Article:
What properties make the main character of a game such that players can easily identify with it? Can the same set properties be used when designing the NPC characters players interact with, or should a different set of properties be considered?
Some random things I remember reading and have worked for me:
You should always have an element that people can relate with. Take for example Fry from Futurama. His main purpose is to be the connection from the 20th century to the 30th century, and without him the viewer would not make much sense from the show.
This same mentality should be used with game characters, since they often live in environments that do not exist in reality.
Another example is with Mario. He is italian, a plumber and wears human like clothing. He is the only human element you see in the Super Mario world, and therefor we connect with him very well.
I'd like to second what Olafur and Iain said, but to add a comment to Iain's fourth point.
Characters can speak, and they can speak a lot, as long as you make sure that their dialouge builds the story, and that story is engaging. A good example of this in a 'male-oriented' game that still really appeals to me as a female, would be Red Dead Redemption. Totally opposite most of my points! But his story is very strong and emotionally engaging, so I still want to get behind him and support him, even if his experience is very differnt from my own.
Beyond that, I'd like to add one of the things I read in the book "Gender Inclusive Game Design" that always sticks with me:
Have a female option for the main character!
Having the option to play as male or female will already help you get your character to appeal to a wider audience, and help the female side of your audience empathize with the story.
If you can only have one character option (as is necessary in some games), try to see if you can make it female instead of male. Given the option, most women prefer to play as women, and a lot of men to prefer to play as women too! (Gives them something nice to look at. :) )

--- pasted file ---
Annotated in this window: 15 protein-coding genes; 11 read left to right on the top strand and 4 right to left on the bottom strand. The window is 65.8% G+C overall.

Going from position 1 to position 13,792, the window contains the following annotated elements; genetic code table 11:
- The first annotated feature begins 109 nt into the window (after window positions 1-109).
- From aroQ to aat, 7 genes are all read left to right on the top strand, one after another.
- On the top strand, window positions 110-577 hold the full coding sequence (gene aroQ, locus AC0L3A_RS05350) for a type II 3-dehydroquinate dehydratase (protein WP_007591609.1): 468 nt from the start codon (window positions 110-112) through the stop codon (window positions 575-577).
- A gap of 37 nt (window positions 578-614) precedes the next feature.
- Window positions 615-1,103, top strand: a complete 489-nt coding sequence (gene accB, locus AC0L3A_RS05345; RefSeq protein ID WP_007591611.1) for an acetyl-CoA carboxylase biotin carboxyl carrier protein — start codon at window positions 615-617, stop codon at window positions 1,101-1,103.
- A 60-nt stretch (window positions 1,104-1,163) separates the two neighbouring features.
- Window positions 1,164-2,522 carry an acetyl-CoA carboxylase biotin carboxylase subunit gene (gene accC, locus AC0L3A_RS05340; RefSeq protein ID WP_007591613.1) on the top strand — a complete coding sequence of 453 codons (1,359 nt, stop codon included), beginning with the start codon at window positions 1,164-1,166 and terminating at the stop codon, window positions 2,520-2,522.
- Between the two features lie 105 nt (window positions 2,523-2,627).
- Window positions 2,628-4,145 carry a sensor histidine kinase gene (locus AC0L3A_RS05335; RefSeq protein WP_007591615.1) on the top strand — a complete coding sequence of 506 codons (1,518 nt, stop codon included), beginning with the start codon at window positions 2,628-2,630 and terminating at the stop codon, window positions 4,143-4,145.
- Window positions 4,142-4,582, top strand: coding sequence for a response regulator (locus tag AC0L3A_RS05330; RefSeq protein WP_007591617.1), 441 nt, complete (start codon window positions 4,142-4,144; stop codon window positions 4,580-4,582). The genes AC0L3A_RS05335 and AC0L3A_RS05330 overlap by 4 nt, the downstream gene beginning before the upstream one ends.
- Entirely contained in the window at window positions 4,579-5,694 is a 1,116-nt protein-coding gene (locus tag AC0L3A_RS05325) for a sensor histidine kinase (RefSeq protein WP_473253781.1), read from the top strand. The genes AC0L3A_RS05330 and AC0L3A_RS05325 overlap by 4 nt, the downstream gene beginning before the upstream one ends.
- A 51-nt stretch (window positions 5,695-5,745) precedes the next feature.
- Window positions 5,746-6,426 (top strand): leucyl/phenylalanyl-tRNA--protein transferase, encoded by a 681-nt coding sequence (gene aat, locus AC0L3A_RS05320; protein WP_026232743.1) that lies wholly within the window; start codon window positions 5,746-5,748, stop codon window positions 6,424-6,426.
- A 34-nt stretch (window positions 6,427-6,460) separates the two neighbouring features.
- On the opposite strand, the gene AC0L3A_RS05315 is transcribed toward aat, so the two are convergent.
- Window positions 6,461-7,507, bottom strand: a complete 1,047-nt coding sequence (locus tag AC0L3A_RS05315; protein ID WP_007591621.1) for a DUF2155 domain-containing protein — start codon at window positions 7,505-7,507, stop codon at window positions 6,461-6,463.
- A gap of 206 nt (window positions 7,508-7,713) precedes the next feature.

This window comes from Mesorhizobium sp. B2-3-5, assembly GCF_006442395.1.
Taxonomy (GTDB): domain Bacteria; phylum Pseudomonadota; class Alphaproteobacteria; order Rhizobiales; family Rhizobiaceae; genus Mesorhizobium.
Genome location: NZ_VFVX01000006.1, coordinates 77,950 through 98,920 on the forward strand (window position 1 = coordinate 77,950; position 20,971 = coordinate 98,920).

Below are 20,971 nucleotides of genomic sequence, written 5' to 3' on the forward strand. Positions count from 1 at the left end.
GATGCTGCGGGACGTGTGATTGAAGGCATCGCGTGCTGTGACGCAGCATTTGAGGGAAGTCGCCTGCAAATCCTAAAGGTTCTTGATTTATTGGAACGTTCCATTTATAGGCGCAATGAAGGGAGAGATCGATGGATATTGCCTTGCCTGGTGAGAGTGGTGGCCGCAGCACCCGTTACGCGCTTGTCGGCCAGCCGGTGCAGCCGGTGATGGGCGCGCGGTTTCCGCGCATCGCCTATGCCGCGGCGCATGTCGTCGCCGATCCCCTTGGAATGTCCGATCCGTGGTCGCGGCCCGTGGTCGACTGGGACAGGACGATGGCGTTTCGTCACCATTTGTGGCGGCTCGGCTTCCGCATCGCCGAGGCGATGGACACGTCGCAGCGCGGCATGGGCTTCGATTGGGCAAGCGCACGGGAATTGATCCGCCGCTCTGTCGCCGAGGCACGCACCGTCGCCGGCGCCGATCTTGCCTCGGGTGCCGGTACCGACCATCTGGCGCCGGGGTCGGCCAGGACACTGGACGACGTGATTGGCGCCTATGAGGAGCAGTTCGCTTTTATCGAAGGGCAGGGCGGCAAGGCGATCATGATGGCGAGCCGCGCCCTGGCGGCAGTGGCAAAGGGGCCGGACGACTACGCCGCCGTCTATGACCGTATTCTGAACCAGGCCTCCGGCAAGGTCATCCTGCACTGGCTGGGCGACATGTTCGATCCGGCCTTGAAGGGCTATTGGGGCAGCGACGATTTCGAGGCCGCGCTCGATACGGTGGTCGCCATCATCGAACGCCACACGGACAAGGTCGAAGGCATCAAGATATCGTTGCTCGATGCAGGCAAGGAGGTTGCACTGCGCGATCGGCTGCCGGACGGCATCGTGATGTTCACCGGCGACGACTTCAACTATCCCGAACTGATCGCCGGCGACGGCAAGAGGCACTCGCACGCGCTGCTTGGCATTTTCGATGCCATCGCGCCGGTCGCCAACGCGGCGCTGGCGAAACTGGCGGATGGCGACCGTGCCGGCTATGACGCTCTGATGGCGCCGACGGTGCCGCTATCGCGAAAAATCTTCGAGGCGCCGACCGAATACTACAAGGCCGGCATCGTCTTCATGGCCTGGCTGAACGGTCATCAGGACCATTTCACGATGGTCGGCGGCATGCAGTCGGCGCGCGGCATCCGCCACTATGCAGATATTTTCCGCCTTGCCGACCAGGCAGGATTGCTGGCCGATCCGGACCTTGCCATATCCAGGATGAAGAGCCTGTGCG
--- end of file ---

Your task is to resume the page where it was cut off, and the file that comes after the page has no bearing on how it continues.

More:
If your concept has absolutely no way it can have women in the character base, then try to make your characters a little more base appealing. Some examples would be: The characters from Team Fortress 2 (Strong silhouhettes, bright colours, good humour and many options), and Link from Legend of Zelda (Androgynous enough that let's be honest, he can be a girl if you pretend hard enough).
Gamasutra. "It Builds Character: Character Development Techniques in Games" by Rafael Chandler Inspiring technique to create interesting Game Characters using Tarot Deck.
"Creating Emotion in Games: The Craft and Art of Emotioneering" By David Freeman (ISBN : 1-5927-3007-8):
Chapter 2.1. Emotioneering Techniques Category #1: NPC Interesting Techniques
Freeman describes "Character Diamond" technique:
Example of Character Diamond - Han Solo:
Example for Gandolf:
I found this method very simple and useful.
A physical property of characters that can identify what type of personality and interaction they have is their head:body ratio. Typically heroes are 9-10 heads tall, regular folk are 7-8 heads tall and childish, cartoony characters are 2-3 heads tall. This is a valuable property to include when designing your characters and may help with figuring out their personal characteristics.